Anyone who’s had a baby knows what “nesting” is. It’s the urge that kicks in shortly before the baby will be born–the one that inspires you to actually organize and prepare your home for the impending new arrival. Nesting evokes a doting mother bird, preparing the hunk of twigs and detritus that will become a cozy home for a family. It’s a lovely idea.
It becomes somewhat less poetic with the imminent arrival of your fifth child.
With the fifth kid, nesting now incorporates:
*Ample profanity: “Where the f*ck did we put that big Tupperware bin full of the newborn onesies?”
*Grunting: If you are not supposed to do any heavy lifting at the end of your pregnancy, how are you supposed to get the bassinet out of the basement while making sure the current baby doesn’t tumble down the stairs?
*Ecological introspection: Is it gross to recycle pacifiers? (In my opinion, no.) Nasal aspirators? (In my opinion, oh yeah.)
*Talmudic-level legal wrestling with the Evil Eye/Jewish superstition that says you shouldn’t prepare for a baby that has not yet arrived: “If I already have four kids, two of whom have occasion to use Triple Paste, then can I purchase Triple Paste for the imminent baby and keep it in a bag and pretend that it is for the other two babies?”
We’re not even going to talk about the potent hormonal cocktail of the end of pregnancy, the sleepless nights in preparation for more sleepless nights, and the somewhat unpleasant introduction to the reality behind the words “hot flash.”
Somehow, the tranquility of “nesting” has flown away on the back of that image of the cute little bird family. Firmly wedged next to anticipation, there is an ever-present element of anxiety (what if something goes wrong, either with the delivery or with the health of the baby? What happens to the rest of the children when I go into labor?).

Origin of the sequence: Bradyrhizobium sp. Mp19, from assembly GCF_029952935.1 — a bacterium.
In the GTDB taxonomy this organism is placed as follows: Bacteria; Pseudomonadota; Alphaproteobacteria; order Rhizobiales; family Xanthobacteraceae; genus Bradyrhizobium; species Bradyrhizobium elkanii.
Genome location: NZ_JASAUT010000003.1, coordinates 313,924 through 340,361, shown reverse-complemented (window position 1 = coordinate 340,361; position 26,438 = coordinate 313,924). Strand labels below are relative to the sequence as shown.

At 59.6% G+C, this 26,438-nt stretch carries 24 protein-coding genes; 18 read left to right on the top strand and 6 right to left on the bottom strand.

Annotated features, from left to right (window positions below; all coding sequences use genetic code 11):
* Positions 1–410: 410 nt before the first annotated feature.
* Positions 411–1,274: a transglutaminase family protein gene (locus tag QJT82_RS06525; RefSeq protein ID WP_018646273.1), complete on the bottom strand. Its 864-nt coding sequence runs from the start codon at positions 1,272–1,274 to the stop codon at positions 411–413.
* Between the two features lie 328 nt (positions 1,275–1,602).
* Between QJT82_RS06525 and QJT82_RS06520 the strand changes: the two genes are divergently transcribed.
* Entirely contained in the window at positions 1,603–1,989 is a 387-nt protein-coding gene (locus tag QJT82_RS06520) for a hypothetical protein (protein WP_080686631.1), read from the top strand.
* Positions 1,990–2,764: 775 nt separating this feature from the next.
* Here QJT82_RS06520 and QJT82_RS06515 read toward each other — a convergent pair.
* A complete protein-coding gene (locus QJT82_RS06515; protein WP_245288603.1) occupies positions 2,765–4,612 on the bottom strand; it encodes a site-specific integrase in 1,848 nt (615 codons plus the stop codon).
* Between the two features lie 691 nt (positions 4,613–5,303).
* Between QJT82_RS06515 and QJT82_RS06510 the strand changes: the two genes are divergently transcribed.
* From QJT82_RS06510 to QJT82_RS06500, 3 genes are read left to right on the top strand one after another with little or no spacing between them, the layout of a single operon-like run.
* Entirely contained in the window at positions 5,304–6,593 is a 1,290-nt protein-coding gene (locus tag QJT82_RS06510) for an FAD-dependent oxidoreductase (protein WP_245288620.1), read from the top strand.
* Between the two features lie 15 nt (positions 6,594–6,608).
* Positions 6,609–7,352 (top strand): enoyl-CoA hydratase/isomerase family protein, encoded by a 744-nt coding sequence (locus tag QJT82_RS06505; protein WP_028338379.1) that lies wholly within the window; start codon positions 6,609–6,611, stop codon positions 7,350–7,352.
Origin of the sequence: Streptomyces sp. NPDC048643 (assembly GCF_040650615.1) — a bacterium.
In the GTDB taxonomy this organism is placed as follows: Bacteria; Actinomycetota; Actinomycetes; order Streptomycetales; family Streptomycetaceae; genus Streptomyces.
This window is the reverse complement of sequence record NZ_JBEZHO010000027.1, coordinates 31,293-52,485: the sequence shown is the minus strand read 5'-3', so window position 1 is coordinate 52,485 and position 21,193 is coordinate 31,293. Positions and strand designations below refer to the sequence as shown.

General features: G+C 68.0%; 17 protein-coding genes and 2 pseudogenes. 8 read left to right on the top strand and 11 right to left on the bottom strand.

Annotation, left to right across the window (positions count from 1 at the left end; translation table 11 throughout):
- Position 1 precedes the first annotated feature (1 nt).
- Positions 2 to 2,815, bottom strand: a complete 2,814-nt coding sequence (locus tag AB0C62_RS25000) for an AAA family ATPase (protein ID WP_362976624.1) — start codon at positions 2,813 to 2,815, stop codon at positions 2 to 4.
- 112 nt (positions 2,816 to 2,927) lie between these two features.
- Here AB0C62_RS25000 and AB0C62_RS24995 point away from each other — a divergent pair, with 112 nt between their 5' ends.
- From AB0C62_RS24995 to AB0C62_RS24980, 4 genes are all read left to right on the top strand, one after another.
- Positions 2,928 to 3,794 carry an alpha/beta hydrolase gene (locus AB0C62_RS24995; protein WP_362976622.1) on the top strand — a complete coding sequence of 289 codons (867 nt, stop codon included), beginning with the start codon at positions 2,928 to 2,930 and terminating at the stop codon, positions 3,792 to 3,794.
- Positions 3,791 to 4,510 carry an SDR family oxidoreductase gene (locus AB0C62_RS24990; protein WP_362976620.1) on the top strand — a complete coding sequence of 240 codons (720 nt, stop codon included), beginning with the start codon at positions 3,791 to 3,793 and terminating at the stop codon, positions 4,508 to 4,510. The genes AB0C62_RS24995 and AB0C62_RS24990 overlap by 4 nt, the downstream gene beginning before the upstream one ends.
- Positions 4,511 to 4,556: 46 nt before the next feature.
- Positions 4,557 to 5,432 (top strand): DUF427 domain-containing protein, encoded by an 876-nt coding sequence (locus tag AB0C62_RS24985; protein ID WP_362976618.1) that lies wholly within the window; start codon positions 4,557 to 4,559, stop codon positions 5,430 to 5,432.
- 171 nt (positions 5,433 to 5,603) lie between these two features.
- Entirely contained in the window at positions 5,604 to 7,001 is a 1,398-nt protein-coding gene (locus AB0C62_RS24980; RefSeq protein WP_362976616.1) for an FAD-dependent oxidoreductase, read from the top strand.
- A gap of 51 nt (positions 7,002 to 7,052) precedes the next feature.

But by the fifth kid, you realize that even more important than accumulating cotton balls, Triple Paste, and witch hazel (don’t ask) is another kind of nesting, which savors not organization, but rather, time.
These weeks, all going well, are the youngest’s last days of being the youngest. My current youngest, my daughter O, turns 1 today, and I find that I cannot wait to celebrate that milestone with her and my family.
“She doesn’t even know what’s going on,” one could easily argue. True. But I know what’s going on. Some would say I know it all too well.
I know that very soon, our lives will all change. I know the maelstrom of night feedings, crying, burping, exhaustion, and diapers that awaits us.
But I also know how beautiful this NOW is. And so, if I don’t worry so much about the nesting, procuring A&D, and making sure everything is in place, then perhaps I can focus on this moment–the last before our family changes again.
I went to a wedding this past weekend which made me realize that simchas (happy occasions) and times of rejoicing are more than blessings, they are portals: moments in which we can stand on the peaks created by our joy, and survey both the wonders of the past and the full potential of the future. We stand in these liminal moments in which everything changes or is about to change, and we can either meet these moments with fear, or with joy and love.
Today, I watch my beautiful daughter as she starts to take her first steps. I know she won’t remember any of this. But I also know that if I take the time to hold still, watch her and take a deep breath, that I will remember.
And for that, I am grateful.